Hackers are highly effective at using third-party remote access to breach hospital networks. And our work with the Ponemon Institute shows that healthcare organizations lack confidence in their ability to root out these kinds of threats. Around two-thirds of respondents to our second annual survey don’t feel they are highly effective at mitigating them.

Healthcare IT teams aren’t taking the proper precautions to secure the exact routes bad actors are taking into their systems. Over half of organizations aren’t able to restrict their third party’s access to just what they need to perform a job and nothing more. This type of access control, based on the principle of least privilege, stops bad actors in their tracks if they breach a healthcare network.

Forty-nine percent of organizations also aren’t monitoring third-party access. In an industry like healthcare, monitoring access is critical to protecting PHI. Patient privacy monitoring is one of the most effective methods to ensure user access is authorized and appropriate. Access monitoring workflows detect anomalies, notify security and privacy teams of suspicious activity, and analyze user behavior to detect and prevent similar threats. Without these procedures in place, significant security gaps still exist, and that’s just enough for a hacker to exploit.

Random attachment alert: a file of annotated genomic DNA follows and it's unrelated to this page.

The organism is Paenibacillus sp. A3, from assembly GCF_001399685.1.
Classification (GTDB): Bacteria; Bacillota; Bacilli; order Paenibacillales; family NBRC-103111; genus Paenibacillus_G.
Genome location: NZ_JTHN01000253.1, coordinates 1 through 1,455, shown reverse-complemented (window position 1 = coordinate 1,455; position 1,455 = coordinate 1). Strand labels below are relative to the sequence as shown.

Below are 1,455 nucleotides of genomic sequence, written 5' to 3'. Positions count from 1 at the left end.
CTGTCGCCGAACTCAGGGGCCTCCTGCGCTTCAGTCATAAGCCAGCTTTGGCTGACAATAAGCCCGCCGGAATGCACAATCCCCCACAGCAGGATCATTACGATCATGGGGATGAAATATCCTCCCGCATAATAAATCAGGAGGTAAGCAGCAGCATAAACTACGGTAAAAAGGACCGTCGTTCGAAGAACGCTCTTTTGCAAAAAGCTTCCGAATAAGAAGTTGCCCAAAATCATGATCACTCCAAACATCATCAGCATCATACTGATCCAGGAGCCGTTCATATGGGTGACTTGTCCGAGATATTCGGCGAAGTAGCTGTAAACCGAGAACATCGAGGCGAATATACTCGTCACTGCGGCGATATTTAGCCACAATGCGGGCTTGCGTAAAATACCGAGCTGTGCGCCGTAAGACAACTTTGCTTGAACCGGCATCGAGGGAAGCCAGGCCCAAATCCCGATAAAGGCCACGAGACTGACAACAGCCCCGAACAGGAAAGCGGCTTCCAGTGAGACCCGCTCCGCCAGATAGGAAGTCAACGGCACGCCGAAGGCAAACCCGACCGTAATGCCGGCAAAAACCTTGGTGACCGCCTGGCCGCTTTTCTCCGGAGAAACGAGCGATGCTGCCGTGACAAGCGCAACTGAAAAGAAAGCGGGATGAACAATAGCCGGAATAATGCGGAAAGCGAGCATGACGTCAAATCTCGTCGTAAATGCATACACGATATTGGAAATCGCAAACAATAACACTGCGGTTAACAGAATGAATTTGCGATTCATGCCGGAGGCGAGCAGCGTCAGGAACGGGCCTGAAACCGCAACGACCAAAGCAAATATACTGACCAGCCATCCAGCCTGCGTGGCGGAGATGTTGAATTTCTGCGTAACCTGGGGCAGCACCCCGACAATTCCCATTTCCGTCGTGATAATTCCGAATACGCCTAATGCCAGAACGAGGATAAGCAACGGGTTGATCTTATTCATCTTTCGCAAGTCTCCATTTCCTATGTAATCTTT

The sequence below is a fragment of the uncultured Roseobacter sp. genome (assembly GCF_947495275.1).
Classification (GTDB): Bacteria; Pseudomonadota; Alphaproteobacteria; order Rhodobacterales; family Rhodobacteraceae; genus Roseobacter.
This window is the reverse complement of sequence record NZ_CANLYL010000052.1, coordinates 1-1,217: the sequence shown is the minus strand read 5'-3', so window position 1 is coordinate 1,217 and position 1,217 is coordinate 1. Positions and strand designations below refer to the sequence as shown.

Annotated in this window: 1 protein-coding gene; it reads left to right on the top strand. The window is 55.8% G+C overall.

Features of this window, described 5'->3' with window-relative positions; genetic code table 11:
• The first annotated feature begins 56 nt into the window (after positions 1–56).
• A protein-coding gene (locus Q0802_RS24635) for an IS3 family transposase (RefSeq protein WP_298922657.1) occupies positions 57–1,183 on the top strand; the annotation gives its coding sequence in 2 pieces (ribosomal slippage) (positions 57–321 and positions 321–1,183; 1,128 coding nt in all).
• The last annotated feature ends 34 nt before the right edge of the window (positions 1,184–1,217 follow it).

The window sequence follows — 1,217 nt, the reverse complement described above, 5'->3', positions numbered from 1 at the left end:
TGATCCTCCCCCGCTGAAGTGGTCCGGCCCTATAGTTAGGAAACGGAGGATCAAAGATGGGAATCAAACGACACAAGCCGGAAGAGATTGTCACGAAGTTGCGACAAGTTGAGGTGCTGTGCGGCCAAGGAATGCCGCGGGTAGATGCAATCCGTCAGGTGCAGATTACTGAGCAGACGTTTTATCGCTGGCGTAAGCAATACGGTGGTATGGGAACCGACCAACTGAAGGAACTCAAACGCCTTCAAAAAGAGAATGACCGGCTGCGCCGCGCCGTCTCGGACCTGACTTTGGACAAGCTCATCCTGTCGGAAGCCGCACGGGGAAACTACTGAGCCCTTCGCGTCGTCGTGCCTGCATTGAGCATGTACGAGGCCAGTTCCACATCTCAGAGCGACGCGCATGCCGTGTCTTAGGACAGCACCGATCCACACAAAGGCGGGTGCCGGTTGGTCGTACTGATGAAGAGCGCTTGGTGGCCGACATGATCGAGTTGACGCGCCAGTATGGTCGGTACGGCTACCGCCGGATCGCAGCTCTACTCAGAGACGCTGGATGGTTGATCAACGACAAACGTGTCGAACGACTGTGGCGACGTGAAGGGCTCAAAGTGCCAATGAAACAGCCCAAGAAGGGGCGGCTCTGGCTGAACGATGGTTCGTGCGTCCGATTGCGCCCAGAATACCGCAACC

How healthcare organizations can secure identities and third-party access

The problem is clear: credentials and third-party access are the all-too-common methods attackers are using to attack healthcare facilities. The solution lies in locking down digital identities and consolidating user access.

Securing digital identities

Nurses, doctors, and hospital staff are all trusted identities within a healthcare setting. But we’re in an evolving digital landscape where no digital identity can be trusted. This introduces conflict within a healthcare IT environment when immediate and urgent access is needed. There’s no time to authenticate and verify when a patient’s life could be on the line.

Instead of limiting the access of hospital staff, healthcare organizations can secure digital identities by automating the authentication protocol within healthcare systems. Automated workflows like SSO, identity management, and identity governance tools vet a digital identity at the start of their user lifecycle and, through authentication, ensure that this identity is the only identity granted privileged credentials and accessing PHI.

Securing third-party access

The future of access is consolidation, especially in regard to managing internal and external user access. Healthcare organizations are all too often at the whim of granting network access via their vendors’ connectivity methods.

The most effective way to apply access controls and keep track of your third-party users is by consolidating the various connectivity methods by your vendors. Streamlining remote access gives healthcare teams the ability to manage, restrict, and monitor all third-party user access from one comprehensive platform.

This article was originally published in HealthIT Security.